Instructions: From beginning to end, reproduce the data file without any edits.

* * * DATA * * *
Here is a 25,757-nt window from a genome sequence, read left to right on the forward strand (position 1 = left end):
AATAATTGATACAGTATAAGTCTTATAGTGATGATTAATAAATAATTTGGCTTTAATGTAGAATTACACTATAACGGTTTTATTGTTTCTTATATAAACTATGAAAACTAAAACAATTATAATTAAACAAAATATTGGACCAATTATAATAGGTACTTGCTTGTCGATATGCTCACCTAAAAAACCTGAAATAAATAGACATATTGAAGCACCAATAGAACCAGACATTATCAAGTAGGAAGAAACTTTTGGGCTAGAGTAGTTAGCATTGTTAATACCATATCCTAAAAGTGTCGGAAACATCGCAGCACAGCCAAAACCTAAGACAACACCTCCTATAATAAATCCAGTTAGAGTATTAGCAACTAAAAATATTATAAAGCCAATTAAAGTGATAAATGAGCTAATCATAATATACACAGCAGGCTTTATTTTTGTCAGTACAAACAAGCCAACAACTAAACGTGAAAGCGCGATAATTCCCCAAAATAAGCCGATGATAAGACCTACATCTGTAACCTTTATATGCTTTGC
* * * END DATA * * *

Here is a 25,757-nt window from a genome sequence, read left to right on the forward strand (position 1 = left end):
AATAATTGATACAGTATAAGTCTTATAGTGATGATTAATAAATAATTTGGCTTTAATGTAGAATTACACTATAACGGTTTTATTGTTTCTTATATAAACTATGAAAACTAAAACAATTATAATTAAACAAAATATTGGACCAATTATAATAGGTACTTGCTTGTCGATATGCTCACCTAAAAAACCTGAAATAAATAGACATATTGAAGCACCAATAGAACCAGACATTATCAAGTAGGAAGAAACTTTTGGGCTAGAGTAGTTAGCATTGTTAATACCATATCCTAAAAGTGTCGGAAACATCGCAGCACAGCCAAAACCTAAGACAACACCTCCTATAATAAATCCAGTTAGAGTATTAGCAACTAAAAATATTATAAAGCCAATTAAAGTGATAAATGAGCTAATCATAATATACACAGCAGGCTTTATTTTTGTCAGTACAAACAAGCCAACAACTAAACGTGAAAGCGCGATAATTCCCCAAAATAAGCCGATGATAAGACCTACATCTGTAACCTTTATATGCTTTGC